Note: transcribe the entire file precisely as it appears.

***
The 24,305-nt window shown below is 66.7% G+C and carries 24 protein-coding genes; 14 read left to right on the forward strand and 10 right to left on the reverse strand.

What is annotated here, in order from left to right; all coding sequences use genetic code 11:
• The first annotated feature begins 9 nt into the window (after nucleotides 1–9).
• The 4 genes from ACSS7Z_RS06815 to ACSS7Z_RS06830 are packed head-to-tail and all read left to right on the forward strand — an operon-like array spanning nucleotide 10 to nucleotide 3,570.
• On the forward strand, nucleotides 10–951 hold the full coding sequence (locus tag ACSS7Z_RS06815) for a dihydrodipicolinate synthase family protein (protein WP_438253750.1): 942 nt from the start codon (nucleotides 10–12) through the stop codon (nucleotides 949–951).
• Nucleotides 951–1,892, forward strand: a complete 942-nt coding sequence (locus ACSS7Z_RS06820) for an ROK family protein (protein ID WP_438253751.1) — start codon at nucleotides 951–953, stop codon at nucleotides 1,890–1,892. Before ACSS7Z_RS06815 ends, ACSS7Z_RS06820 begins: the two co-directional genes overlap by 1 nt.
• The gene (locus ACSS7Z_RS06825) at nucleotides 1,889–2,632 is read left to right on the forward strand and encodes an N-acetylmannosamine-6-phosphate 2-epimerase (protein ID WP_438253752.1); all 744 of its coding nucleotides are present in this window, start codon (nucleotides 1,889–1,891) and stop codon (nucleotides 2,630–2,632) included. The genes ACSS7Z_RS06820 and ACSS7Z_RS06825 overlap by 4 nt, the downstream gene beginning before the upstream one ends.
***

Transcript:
The 24,305-nt window shown below is 66.7% G+C and carries 24 protein-coding genes; 14 read left to right on the forward strand and 10 right to left on the reverse strand.

What is annotated here, in order from left to right; all coding sequences use genetic code 11:
• The first annotated feature begins 9 nt into the window (after nucleotides 1–9).
• The 4 genes from ACSS7Z_RS06815 to ACSS7Z_RS06830 are packed head-to-tail and all read left to right on the forward strand — an operon-like array spanning nucleotide 10 to nucleotide 3,570.
• On the forward strand, nucleotides 10–951 hold the full coding sequence (locus tag ACSS7Z_RS06815) for a dihydrodipicolinate synthase family protein (protein WP_438253750.1): 942 nt from the start codon (nucleotides 10–12) through the stop codon (nucleotides 949–951).
• Nucleotides 951–1,892, forward strand: a complete 942-nt coding sequence (locus ACSS7Z_RS06820) for an ROK family protein (protein ID WP_438253751.1) — start codon at nucleotides 951–953, stop codon at nucleotides 1,890–1,892. Before ACSS7Z_RS06815 ends, ACSS7Z_RS06820 begins: the two co-directional genes overlap by 1 nt.
• The gene (locus ACSS7Z_RS06825) at nucleotides 1,889–2,632 is read left to right on the forward strand and encodes an N-acetylmannosamine-6-phosphate 2-epimerase (protein ID WP_438253752.1); all 744 of its coding nucleotides are present in this window, start codon (nucleotides 1,889–1,891) and stop codon (nucleotides 2,630–2,632) included. The genes ACSS7Z_RS06820 and ACSS7Z_RS06825 overlap by 4 nt, the downstream gene beginning before the upstream one ends.